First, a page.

Accessing Time, Delays, and Periodic Events The kernel provides a number of ways to understand time in the system. In particular it provides a few different clocks and time measurements:
High-resolution monotonic time The kernel provides access to a high-resolution monotonic clock that is tracked in nanoseconds. This clock is perfect for measuring durations and is accessed via gethrtime(9F). Unlike the real-time clock, this clock is not subject to adjustments by a time synchronization daemon and is the preferred clock that drivers should be using for tracking events. The high-resolution clock is consistent across CPUs, meaning that you may call gethrtime(9F) on one CPU and the value will be consistent with what is returned, even if a thread is migrated to another CPU.
The high-resolution clock is implemented using an architecture and platform-specific means. For example, on x86 it is generally backed by the TSC (time stamp counter).
Real-time The real-time clock tracks time as humans perceive it. This clock is accessed using ddi_get_time(9F). If the system is running a time synchronization daemon that leverages the network time protocol, then this time may be in sync with other systems (subject to some amount of variance); however, it is critical that this is not assumed.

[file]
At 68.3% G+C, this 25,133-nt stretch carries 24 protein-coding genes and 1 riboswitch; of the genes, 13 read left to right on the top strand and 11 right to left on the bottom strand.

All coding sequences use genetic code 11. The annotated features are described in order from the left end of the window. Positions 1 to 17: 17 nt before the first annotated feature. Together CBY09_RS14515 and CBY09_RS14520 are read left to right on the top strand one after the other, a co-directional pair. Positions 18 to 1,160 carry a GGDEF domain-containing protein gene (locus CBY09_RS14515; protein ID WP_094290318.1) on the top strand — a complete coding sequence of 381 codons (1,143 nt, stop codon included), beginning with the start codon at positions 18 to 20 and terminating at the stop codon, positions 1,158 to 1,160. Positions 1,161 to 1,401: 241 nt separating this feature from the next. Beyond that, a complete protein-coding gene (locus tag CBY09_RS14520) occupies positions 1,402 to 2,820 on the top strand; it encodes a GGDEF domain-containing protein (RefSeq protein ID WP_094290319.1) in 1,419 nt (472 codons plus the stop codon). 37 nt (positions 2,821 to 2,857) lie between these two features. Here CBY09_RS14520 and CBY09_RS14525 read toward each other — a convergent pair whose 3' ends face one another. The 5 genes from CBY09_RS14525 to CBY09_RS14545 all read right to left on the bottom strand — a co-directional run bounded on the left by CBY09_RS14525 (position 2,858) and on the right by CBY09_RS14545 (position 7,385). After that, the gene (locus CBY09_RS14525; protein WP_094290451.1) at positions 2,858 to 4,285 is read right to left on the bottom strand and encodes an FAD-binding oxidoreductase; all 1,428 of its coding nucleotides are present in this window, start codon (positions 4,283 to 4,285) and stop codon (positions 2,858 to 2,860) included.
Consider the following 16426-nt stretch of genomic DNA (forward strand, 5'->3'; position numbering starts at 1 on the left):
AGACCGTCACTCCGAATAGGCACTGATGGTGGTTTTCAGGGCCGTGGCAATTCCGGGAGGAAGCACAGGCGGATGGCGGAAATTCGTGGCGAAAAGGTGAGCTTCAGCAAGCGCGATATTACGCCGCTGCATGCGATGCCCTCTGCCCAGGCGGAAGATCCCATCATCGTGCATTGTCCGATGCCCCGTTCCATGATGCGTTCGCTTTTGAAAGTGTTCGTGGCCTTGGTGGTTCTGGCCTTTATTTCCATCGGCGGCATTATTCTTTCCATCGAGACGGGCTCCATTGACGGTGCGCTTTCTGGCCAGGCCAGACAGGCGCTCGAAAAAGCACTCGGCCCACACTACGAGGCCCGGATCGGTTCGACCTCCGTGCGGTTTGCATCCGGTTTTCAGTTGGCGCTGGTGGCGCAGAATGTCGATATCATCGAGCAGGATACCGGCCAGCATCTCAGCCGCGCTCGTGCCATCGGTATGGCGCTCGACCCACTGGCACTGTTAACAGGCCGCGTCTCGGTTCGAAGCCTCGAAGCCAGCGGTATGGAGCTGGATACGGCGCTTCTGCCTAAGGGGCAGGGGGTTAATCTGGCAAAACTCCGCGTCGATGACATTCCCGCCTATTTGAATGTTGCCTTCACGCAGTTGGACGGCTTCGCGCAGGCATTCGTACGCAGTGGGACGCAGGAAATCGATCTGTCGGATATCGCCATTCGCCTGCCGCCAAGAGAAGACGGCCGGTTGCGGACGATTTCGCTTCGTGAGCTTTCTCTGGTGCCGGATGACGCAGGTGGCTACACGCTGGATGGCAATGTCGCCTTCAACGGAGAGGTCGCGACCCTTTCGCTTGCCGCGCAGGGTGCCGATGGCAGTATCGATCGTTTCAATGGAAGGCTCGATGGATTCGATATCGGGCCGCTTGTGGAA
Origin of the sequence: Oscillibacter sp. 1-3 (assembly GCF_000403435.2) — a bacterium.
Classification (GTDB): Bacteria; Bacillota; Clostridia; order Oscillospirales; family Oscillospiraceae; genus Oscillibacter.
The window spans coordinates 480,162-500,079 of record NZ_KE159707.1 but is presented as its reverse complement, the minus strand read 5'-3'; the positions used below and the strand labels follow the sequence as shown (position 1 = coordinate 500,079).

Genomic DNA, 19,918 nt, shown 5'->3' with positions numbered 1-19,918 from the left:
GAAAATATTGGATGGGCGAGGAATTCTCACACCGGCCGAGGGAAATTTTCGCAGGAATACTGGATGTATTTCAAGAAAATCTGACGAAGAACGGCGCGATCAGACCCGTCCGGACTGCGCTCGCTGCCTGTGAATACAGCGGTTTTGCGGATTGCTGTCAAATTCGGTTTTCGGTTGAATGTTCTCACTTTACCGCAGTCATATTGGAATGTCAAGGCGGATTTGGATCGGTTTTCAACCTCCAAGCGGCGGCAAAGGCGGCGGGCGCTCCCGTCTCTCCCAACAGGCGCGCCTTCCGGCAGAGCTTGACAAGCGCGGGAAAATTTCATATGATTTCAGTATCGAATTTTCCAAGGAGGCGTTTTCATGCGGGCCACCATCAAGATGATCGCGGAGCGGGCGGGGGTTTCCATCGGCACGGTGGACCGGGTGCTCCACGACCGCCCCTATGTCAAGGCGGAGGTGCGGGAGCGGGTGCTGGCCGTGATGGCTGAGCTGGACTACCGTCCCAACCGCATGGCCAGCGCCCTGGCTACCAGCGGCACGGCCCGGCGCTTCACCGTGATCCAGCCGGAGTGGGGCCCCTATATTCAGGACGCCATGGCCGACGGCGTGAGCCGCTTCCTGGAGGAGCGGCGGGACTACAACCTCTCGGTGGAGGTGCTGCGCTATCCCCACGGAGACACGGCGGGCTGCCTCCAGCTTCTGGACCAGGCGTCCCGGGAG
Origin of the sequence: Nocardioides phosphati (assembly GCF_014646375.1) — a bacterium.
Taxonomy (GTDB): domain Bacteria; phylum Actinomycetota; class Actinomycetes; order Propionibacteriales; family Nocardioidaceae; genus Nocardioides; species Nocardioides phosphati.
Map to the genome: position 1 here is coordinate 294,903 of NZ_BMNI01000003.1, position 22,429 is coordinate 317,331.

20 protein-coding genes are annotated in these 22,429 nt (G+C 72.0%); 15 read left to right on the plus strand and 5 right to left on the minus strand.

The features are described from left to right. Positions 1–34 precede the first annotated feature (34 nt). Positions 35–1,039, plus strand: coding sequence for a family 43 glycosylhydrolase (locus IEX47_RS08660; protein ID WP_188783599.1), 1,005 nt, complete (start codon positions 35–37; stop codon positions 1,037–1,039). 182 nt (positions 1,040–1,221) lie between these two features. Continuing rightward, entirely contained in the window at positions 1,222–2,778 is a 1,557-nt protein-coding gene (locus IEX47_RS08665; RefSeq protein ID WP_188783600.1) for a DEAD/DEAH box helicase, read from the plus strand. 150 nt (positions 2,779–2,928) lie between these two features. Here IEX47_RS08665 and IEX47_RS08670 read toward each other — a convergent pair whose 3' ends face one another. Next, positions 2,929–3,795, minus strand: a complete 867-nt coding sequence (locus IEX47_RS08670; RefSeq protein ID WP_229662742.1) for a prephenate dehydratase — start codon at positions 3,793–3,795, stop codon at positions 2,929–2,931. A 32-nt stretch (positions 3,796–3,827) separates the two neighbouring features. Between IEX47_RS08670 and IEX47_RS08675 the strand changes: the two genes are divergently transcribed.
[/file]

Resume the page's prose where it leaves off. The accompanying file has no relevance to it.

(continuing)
In general, this time should not be used by drivers for any purpose. It can jump around, drift, and most aspects in the kernel are not based on the real-time clock. For any device timing activities, the high-resolution clock should be used.
Tick-based monotonic time The kernel has a running periodic function that fires based on the rate dictated by the hz variable, generally operating at 100 or 1000 kHz. The current number of ticks since boot is accessible through the ddi_get_lbolt(9F) function. When functions operate in units of ticks, this is what they are tracking. This value can be converted to and from microseconds using the drv_usectohz(9F) and drv_hztousec(9F) functions.
In general, drivers should prefer the high-resolution monotonic clock for tracking events internally.
With these different timing mechanisms, the kernel provides a few different ways to delay execution or to get a callback after some amount of time passes.